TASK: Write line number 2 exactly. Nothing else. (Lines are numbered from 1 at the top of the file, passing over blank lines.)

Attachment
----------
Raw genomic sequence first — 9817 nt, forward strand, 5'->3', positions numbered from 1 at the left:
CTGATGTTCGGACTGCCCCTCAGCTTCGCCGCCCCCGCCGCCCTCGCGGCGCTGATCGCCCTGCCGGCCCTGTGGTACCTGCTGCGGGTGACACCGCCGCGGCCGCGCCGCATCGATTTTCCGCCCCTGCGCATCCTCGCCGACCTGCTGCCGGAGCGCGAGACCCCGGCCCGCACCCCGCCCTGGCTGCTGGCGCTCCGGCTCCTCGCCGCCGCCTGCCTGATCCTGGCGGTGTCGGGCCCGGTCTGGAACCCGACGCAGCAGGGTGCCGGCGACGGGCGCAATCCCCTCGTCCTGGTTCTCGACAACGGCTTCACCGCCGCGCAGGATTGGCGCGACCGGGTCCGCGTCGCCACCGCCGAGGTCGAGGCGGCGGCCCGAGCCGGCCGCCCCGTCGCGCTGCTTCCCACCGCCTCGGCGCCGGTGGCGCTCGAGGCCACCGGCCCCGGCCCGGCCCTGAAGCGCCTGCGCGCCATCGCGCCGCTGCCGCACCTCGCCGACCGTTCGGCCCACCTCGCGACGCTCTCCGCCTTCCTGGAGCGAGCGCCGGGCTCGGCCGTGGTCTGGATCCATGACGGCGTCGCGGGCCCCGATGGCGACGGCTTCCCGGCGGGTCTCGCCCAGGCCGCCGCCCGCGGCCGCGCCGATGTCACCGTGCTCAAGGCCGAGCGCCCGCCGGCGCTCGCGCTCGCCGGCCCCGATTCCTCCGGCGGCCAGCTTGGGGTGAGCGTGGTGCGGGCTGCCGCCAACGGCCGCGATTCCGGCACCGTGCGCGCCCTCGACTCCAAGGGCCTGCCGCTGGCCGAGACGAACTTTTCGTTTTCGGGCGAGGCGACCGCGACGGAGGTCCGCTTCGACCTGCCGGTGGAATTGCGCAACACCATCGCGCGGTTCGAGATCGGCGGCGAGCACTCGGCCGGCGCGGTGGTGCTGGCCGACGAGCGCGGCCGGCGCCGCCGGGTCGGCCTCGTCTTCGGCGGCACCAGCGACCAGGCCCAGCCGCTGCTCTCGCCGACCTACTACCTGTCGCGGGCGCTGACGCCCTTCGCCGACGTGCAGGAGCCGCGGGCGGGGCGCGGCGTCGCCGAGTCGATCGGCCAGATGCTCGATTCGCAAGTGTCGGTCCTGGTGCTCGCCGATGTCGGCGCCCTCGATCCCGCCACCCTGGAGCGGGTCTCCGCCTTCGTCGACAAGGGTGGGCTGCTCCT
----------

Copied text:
CTGATGTTCGGACTGCCCCTCAGCTTCGCCGCCCCCGCCGCCCTCGCGGCGCTGATCGCCCTGCCGGCCCTGTGGTACCTGCTGCGGGTGACACCGCCGCGGCCGCGCCGCATCGATTTTCCGCCCCTGCGCATCCTCGCCGACCTGCTGCCGGAGCGCGAGACCCCGGCCCGCACCCCGCCCTGGCTGCTGGCGCTCCGGCTCCTCGCCGCCGCCTGCCTGATCCTGGCGGTGTCGGGCCCGGTCTGGAACCCGACGCAGCAGGGTGCCGGCGACGGGCGCAATCCCCTCGTCCTGGTTCTCGACAACGGCTTCACCGCCGCGCAGGATTGGCGCGACCGGGTCCGCGTCGCCACCGCCGAGGTCGAGGCGGCGGCCCGAGCCGGCCGCCCCGTCGCGCTGCTTCCCACCGCCTCGGCGCCGGTGGCGCTCGAGGCCACCGGCCCCGGCCCGGCCCTGAAGCGCCTGCGCGCCATCGCGCCGCTGCCGCACCTCGCCGACCGTTCGGCCCACCTCGCGACGCTCTCCGCCTTCCTGGAGCGAGCGCCGGGCTCGGCCGTGGTCTGGATCCATGACGGCGTCGCGGGCCCCGATGGCGACGGCTTCCCGGCGGGTCTCGCCCAGGCCGCCGCCCGCGGCCGCGCCGATGTCACCGTGCTCAAGGCCGAGCGCCCGCCGGCGCTCGCGCTCGCCGGCCCCGATTCCTCCGGCGGCCAGCTTGGGGTGAGCGTGGTGCGGGCTGCCGCCAACGGCCGCGATTCCGGCACCGTGCGCGCCCTCGACTCCAAGGGCCTGCCGCTGGCCGAGACGAACTTTTCGTTTTCGGGCGAGGCGACCGCGACGGAGGTCCGCTTCGACCTGCCGGTGGAATTGCGCAACACCATCGCGCGGTTCGAGATCGGCGGCGAGCACTCGGCCGGCGCGGTGGTGCTGGCCGACGAGCGCGGCCGGCGCCGCCGGGTCGGCCTCGTCTTCGGCGGCACCAGCGACCAGGCCCAGCCGCTGCTCTCGCCGACCTACTACCTGTCGCGGGCGCTGACGCCCTTCGCCGACGTGCAGGAGCCGCGGGCGGGGCGCGGCGTCGCCGAGTCGATCGGCCAGATGCTCGATTCGCAAGTGTCGGTCCTGGTGCTCGCCGATGTCGGCGCCCTCGATCCCGCCACCCTGGAGCGGGTCTCCGCCTTCGTCGACAAGGGTGGGCTGCTCCT